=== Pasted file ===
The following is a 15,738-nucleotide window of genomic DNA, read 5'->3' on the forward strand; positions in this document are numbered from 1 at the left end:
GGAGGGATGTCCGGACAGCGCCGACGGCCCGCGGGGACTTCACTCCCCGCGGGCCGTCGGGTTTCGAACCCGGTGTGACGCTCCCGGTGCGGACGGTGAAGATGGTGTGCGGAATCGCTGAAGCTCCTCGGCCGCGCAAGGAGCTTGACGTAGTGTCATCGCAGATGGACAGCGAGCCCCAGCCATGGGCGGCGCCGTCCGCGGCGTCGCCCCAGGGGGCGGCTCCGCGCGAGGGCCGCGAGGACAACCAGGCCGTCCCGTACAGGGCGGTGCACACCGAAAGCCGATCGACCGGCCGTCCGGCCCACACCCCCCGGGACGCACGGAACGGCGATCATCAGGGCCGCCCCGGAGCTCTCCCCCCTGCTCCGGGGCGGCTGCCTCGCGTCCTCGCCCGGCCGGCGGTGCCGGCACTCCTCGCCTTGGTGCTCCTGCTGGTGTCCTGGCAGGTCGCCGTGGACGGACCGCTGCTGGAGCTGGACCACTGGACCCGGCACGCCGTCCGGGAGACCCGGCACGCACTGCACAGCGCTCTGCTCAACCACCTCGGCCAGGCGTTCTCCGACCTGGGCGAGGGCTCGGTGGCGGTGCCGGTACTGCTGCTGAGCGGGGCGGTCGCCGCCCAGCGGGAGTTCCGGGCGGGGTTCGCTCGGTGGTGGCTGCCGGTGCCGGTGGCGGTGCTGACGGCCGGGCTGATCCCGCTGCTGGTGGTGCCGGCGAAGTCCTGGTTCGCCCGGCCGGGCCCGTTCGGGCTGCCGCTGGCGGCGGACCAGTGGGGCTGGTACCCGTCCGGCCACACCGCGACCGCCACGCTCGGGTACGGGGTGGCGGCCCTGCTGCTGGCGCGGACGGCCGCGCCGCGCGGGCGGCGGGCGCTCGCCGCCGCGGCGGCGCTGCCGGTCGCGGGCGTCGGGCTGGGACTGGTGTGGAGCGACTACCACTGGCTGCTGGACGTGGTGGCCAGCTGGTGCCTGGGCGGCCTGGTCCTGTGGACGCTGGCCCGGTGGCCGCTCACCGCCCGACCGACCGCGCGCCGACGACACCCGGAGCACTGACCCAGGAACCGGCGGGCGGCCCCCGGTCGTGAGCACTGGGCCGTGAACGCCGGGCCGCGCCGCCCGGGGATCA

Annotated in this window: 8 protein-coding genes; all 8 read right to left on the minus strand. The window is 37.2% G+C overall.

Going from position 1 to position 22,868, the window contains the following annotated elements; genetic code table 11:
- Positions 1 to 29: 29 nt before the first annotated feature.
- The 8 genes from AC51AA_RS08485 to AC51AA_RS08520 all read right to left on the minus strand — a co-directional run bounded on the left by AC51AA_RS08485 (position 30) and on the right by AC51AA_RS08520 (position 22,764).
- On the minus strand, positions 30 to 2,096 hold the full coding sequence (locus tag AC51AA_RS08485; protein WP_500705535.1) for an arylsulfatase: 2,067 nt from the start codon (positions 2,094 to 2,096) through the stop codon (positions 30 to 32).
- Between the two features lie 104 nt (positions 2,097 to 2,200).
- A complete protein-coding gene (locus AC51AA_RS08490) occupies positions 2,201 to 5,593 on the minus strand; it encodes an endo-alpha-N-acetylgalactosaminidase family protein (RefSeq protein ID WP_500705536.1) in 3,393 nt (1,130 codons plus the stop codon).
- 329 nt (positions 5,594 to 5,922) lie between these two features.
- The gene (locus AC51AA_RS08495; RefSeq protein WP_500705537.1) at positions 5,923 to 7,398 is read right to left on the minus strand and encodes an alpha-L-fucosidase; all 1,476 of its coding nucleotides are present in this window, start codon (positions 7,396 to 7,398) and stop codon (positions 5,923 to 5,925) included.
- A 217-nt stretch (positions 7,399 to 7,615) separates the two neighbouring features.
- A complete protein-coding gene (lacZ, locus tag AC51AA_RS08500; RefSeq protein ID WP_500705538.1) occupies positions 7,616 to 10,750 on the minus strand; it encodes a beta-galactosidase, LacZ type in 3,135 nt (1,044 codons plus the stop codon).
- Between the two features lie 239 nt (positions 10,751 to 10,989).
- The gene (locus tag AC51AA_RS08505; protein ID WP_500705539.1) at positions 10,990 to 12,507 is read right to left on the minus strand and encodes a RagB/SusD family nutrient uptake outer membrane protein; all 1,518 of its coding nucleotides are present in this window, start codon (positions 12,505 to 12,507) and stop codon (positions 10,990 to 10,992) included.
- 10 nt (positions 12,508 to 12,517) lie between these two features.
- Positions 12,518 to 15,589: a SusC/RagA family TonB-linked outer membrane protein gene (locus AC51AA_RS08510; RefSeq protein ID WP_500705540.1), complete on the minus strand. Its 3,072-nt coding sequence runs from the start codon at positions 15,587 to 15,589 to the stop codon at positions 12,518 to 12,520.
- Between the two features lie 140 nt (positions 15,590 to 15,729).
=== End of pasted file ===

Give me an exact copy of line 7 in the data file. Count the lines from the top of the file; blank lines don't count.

- On the minus strand, positions 30 to 2,096 hold the full coding sequence (locus tag AC51AA_RS08485; protein WP_500705535.1) for an arylsulfatase: 2,067 nt from the start codon (positions 2,094 to 2,096) through the stop codon (positions 30 to 32).